Nicaragua declared a nationwide state of emergency last night in response to what it said was a U.S.-sponsored attack that blew up two bridges Sunday near the Honduran border.
Daniel Ortega, a leader of the Sandinista National Liberation Front and coordinator of the three-member ruling junta, said in a broadcast communique that all constitutional rights had been suspended for an initial 30 days.
Earlier yesterday the Nicaraguan Embassy here released a statement blaming the explosions on what it called U.S. covert plans to "hurt Nicaragua and destabilize our government." One bridge was destroyed and another seriously damaged by the attacks, according to the statement.
Foreign Minister Miguel D'Escoto reached by telephone in Managua, said, "We cannot discard the possibility of this being only the beginning of what could be an imminent invasion."
A State Department spokeswoman said there would be no immediate comment on the Nicaraguan charge.
Other officials in Managua said yesterday that the state of emergency would impose measures to restrict travel within the country as well as restrictions on the broadcast and print media.
"We will keep working, but everybody knows we are working under the knowledge that we may have to be mobilized," said Rita Delia Casco, director of North American affairs in the Foreign Ministry. "It means everybody has to sleep with their shoes on."
The Washington Post reported March 10 that President Reagan had approved a program of covert actions to disrupt the Nicaraguan economy and cut off the alleged flow of arms from Nicaragua to guerrillas fighting the U.S.-backed government in nearby El Salvador. The plan authorized the Central Intelligence Agency to begin to build and fund a paramilitary force of up to 500 Latin Americans in Honduran border camps to launch attacks against vital infrastructure targets such as bridges and power stations inside Nicaragua.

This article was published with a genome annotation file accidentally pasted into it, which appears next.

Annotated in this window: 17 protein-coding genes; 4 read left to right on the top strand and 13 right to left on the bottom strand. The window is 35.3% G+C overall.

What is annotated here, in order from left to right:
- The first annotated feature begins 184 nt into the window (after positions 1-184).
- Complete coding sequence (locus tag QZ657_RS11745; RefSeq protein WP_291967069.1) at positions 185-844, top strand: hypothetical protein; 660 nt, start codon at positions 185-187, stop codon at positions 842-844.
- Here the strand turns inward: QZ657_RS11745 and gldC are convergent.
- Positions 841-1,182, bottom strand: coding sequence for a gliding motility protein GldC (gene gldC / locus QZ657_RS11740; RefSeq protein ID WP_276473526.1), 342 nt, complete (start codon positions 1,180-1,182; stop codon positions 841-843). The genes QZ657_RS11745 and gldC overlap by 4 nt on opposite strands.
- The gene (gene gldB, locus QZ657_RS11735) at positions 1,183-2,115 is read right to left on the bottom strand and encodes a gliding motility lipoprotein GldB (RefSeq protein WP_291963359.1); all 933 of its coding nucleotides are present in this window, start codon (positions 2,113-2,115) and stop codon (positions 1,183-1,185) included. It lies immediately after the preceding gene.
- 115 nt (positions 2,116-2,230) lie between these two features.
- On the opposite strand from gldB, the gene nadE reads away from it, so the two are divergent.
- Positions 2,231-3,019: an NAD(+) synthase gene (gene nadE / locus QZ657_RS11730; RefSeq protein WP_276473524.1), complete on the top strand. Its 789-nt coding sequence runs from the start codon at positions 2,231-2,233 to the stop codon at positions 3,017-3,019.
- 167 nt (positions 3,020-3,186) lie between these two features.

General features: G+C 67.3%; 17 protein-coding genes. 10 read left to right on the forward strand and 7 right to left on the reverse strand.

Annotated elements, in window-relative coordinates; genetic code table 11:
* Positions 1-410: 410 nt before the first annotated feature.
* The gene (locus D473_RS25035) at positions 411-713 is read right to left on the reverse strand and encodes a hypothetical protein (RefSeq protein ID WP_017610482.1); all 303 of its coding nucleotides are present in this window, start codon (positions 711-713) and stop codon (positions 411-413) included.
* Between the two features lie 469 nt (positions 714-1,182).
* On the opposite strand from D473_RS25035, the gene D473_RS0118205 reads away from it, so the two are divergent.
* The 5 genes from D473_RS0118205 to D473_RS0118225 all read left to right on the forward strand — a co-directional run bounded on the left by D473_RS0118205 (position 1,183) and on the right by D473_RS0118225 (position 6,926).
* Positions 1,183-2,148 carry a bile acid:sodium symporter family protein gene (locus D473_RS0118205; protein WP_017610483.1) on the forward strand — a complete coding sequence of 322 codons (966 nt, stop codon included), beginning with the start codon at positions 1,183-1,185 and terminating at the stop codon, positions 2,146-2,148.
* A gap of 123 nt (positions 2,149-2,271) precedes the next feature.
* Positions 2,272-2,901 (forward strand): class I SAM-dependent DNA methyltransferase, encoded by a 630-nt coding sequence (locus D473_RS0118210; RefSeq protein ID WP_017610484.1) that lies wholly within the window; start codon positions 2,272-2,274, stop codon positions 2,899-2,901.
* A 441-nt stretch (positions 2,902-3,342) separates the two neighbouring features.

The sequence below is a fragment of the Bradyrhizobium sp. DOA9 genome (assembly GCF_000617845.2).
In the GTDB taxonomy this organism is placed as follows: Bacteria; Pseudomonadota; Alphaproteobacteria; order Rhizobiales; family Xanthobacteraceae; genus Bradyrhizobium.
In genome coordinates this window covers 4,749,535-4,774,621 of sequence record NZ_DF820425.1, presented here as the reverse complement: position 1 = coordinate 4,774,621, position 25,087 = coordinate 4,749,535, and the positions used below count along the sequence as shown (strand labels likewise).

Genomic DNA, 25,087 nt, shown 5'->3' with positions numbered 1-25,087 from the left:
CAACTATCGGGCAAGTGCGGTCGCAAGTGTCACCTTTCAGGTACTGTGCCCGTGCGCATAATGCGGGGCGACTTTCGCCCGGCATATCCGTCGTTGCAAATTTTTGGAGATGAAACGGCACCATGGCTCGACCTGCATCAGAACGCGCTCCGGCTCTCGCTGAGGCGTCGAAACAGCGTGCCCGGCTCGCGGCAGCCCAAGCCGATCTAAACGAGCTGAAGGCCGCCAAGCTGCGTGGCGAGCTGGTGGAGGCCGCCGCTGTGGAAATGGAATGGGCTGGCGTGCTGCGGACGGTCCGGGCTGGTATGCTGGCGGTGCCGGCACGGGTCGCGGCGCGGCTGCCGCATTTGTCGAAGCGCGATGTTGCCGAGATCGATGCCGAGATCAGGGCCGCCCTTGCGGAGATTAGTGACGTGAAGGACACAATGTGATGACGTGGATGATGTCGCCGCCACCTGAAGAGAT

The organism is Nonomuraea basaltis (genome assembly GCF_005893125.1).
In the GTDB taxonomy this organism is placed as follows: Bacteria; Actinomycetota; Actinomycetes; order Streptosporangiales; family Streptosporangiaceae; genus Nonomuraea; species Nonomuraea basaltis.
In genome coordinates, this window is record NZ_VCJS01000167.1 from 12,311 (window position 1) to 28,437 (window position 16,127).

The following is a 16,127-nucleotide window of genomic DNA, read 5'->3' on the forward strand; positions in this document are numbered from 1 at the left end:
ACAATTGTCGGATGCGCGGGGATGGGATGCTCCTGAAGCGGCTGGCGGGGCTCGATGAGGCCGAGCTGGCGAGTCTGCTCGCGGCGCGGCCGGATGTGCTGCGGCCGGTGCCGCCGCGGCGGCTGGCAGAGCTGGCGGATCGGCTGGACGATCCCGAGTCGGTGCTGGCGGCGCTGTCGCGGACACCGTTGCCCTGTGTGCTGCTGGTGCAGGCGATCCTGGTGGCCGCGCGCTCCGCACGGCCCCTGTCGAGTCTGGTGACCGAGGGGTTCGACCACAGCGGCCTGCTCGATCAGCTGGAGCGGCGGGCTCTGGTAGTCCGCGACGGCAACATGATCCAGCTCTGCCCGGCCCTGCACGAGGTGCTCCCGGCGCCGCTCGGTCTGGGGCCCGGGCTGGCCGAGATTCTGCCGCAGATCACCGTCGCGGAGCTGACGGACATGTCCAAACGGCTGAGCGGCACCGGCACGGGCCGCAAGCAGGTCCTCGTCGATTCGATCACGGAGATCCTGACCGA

Although that report said U.S. officials have stressed it may take months for the paramilitary force to be recruited, trained and positioned to begin operations, the Nicaraguan government has charged the United States with responsibility for what it says have been a series of cross-border attacks during the past several months.
"We are absolutely convinced that the United States is behind" the Sunday bridge explosions, Casco said.
According to a statement issued here by the Nicaraguan Embassy, "terrorist experts on the placement and detonation of explosives who operate from bases in Honduras blew up a bridge over the Rio Negro on the highway leading to Guasaule, a post on the Nicaraguan-Honduran border," and "caused substantial damage" to another bridge on the highway leading to a government border post near the northern town of Ocotal.
"Our government cannot fail to notice," the statement said, that "these terrorist acts" coincided with reports of plans that "the Reagan administration has approved in order to hurt Nicaragua and destabilize our government with the pretext of interrupting the alleged arms traffic from Nicaragua to El Salvador. Destroying and blocking our main arteries such as highways are an essential part of these plans."
The statement concluded with a call for "Americans of good will to reject and denounce . . . the participation of their government in such criminal and covert actions."